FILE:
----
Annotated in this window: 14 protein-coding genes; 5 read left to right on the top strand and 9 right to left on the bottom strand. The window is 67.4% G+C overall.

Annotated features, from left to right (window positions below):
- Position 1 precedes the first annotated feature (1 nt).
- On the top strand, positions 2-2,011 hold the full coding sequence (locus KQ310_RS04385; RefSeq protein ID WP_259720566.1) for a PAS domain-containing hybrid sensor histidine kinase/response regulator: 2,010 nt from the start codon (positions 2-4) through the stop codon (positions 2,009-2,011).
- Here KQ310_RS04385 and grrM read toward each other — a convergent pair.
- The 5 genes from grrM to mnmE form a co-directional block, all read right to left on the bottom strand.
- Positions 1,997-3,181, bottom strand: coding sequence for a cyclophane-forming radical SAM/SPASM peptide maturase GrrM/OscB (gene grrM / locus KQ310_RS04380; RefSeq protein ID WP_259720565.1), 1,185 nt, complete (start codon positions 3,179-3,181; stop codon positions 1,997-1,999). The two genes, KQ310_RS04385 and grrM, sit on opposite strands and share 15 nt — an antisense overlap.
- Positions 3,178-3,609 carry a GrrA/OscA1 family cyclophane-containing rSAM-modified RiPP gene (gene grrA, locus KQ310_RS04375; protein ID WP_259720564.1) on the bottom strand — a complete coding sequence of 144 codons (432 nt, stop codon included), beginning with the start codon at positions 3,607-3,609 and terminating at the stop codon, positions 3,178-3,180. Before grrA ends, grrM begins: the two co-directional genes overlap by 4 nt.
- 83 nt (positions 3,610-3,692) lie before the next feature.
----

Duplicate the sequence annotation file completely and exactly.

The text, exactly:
Annotated in this window: 14 protein-coding genes; 5 read left to right on the top strand and 9 right to left on the bottom strand. The window is 67.4% G+C overall.

Annotated features, from left to right (window positions below):
- Position 1 precedes the first annotated feature (1 nt).
- On the top strand, positions 2-2,011 hold the full coding sequence (locus KQ310_RS04385; RefSeq protein ID WP_259720566.1) for a PAS domain-containing hybrid sensor histidine kinase/response regulator: 2,010 nt from the start codon (positions 2-4) through the stop codon (positions 2,009-2,011).
- Here KQ310_RS04385 and grrM read toward each other — a convergent pair.
- The 5 genes from grrM to mnmE form a co-directional block, all read right to left on the bottom strand.
- Positions 1,997-3,181, bottom strand: coding sequence for a cyclophane-forming radical SAM/SPASM peptide maturase GrrM/OscB (gene grrM / locus KQ310_RS04380; RefSeq protein ID WP_259720565.1), 1,185 nt, complete (start codon positions 3,179-3,181; stop codon positions 1,997-1,999). The two genes, KQ310_RS04385 and grrM, sit on opposite strands and share 15 nt — an antisense overlap.
- Positions 3,178-3,609 carry a GrrA/OscA1 family cyclophane-containing rSAM-modified RiPP gene (gene grrA, locus KQ310_RS04375; protein ID WP_259720564.1) on the bottom strand — a complete coding sequence of 144 codons (432 nt, stop codon included), beginning with the start codon at positions 3,607-3,609 and terminating at the stop codon, positions 3,178-3,180. Before grrA ends, grrM begins: the two co-directional genes overlap by 4 nt.
- 83 nt (positions 3,610-3,692) lie before the next feature.